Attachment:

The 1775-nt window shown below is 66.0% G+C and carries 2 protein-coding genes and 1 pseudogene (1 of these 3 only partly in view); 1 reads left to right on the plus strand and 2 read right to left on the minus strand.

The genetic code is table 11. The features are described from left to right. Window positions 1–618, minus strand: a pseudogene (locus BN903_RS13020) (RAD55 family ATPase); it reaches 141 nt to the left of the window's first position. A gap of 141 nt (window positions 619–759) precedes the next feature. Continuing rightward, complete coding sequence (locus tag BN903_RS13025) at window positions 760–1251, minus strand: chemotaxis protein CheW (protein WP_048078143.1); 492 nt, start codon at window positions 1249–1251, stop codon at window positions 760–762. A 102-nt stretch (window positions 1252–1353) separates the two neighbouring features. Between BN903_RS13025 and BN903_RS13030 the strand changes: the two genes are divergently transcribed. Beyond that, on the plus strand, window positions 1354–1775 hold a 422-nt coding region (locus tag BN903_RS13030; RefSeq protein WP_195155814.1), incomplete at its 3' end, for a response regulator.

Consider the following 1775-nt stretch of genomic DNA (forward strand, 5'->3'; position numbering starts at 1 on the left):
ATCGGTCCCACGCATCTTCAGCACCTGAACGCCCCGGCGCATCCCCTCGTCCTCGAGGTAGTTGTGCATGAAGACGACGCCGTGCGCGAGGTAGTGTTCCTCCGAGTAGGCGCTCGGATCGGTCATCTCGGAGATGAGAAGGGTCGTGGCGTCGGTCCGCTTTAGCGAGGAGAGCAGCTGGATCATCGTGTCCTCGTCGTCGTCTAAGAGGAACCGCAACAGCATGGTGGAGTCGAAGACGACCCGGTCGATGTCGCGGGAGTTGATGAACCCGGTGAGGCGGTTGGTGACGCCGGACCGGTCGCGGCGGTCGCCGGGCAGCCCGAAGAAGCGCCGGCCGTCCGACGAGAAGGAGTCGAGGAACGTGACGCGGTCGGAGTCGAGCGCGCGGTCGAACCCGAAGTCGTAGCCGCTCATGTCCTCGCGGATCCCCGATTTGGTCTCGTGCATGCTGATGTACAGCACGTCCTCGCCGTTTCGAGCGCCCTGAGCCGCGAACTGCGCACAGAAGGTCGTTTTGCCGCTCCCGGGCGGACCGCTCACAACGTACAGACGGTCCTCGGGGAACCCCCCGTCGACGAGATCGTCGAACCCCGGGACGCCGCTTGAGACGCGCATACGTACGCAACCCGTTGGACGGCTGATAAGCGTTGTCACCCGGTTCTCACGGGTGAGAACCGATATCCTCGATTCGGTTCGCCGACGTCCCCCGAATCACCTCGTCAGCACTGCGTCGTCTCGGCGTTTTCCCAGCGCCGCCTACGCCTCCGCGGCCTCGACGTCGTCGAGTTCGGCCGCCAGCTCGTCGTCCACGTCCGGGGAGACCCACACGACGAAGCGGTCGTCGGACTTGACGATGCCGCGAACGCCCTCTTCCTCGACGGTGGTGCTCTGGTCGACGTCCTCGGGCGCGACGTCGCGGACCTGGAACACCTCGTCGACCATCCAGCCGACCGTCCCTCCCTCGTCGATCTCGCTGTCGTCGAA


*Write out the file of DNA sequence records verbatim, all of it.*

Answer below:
The 1775-nt window shown below is 66.0% G+C and carries 2 protein-coding genes and 1 pseudogene (1 of these 3 only partly in view); 1 reads left to right on the plus strand and 2 read right to left on the minus strand.

The genetic code is table 11. The features are described from left to right. Window positions 1–618, minus strand: a pseudogene (locus BN903_RS13020) (RAD55 family ATPase); it reaches 141 nt to the left of the window's first position. A gap of 141 nt (window positions 619–759) precedes the next feature. Continuing rightward, complete coding sequence (locus tag BN903_RS13025) at window positions 760–1251, minus strand: chemotaxis protein CheW (protein WP_048078143.1); 492 nt, start codon at window positions 1249–1251, stop codon at window positions 760–762. A 102-nt stretch (window positions 1252–1353) separates the two neighbouring features. Between BN903_RS13025 and BN903_RS13030 the strand changes: the two genes are divergently transcribed. Beyond that, on the plus strand, window positions 1354–1775 hold a 422-nt coding region (locus tag BN903_RS13030; RefSeq protein WP_195155814.1), incomplete at its 3' end, for a response regulator.

Consider the following 1775-nt stretch of genomic DNA (forward strand, 5'->3'; position numbering starts at 1 on the left):
ATCGGTCCCACGCATCTTCAGCACCTGAACGCCCCGGCGCATCCCCTCGTCCTCGAGGTAGTTGTGCATGAAGACGACGCCGTGCGCGAGGTAGTGTTCCTCCGAGTAGGCGCTCGGATCGGTCATCTCGGAGATGAGAAGGGTCGTGGCGTCGGTCCGCTTTAGCGAGGAGAGCAGCTGGATCATCGTGTCCTCGTCGTCGTCTAAGAGGAACCGCAACAGCATGGTGGAGTCGAAGACGACCCGGTCGATGTCGCGGGAGTTGATGAACCCGGTGAGGCGGTTGGTGACGCCGGACCGGTCGCGGCGGTCGCCGGGCAGCCCGAAGAAGCGCCGGCCGTCCGACGAGAAGGAGTCGAGGAACGTGACGCGGTCGGAGTCGAGCGCGCGGTCGAACCCGAAGTCGTAGCCGCTCATGTCCTCGCGGATCCCCGATTTGGTCTCGTGCATGCTGATGTACAGCACGTCCTCGCCGTTTCGAGCGCCCTGAGCCGCGAACTGCGCACAGAAGGTCGTTTTGCCGCTCCCGGGCGGACCGCTCACAACGTACAGACGGTCCTCGGGGAACCCCCCGTCGACGAGATCGTCGAACCCCGGGACGCCGCTTGAGACGCGCATACGTACGCAACCCGTTGGACGGCTGATAAGCGTTGTCACCCGGTTCTCACGGGTGAGAACCGATATCCTCGATTCGGTTCGCCGACGTCCCCCGAATCACCTCGTCAGCACTGCGTCGTCTCGGCGTTTTCCCAGCGCCGCCTACGCCTCCGCGGCCTCGACGTCGTCGAGTTCGGCCGCCAGCTCGTCGTCCACGTCCGGGGAGACCCACACGACGAAGCGGTCGTCGGACTTGACGATGCCGCGAACGCCCTCTTCCTCGACGGTGGTGCTCTGGTCGACGTCCTCGGGCGCGACGTCGCGGACCTGGAACACCTCGTCGACCATCCAGCCGACCGTCCCTCCCTCGTCGATCTCGCTGTCGTCGAA